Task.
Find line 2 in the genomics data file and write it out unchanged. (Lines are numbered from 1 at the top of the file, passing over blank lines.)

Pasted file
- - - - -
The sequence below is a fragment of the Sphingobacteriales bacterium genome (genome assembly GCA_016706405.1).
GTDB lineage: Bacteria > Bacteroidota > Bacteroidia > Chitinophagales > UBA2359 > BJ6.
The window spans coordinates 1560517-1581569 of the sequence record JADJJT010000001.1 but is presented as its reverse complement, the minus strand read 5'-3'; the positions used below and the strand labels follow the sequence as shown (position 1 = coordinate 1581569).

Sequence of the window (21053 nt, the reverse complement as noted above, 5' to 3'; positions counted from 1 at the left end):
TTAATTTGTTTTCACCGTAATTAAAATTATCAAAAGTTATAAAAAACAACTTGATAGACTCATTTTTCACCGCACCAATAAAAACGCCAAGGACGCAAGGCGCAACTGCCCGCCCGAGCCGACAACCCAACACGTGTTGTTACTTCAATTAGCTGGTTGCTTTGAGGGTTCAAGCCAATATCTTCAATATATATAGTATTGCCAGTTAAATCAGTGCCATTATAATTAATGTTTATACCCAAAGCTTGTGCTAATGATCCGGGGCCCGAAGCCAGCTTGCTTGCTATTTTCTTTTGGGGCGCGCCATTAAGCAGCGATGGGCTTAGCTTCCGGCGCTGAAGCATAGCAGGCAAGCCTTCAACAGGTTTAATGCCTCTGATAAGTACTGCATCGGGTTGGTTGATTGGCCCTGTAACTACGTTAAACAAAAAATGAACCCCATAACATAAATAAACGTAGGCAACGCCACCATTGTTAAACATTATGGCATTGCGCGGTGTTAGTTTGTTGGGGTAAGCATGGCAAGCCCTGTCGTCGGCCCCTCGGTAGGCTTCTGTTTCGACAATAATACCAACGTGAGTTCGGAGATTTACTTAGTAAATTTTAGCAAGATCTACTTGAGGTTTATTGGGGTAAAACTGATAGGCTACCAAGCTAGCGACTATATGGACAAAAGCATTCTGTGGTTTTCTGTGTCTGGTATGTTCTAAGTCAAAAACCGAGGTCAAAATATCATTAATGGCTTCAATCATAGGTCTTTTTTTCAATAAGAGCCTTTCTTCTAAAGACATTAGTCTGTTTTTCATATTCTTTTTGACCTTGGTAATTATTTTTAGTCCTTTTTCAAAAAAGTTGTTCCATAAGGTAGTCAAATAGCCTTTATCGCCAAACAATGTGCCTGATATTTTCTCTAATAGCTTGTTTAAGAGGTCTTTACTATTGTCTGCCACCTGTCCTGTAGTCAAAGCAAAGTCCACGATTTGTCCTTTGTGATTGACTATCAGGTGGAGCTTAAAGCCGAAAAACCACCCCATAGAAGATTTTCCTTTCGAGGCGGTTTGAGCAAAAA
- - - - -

GTDB lineage: Bacteria > Bacteroidota > Bacteroidia > Chitinophagales > UBA2359 > BJ6.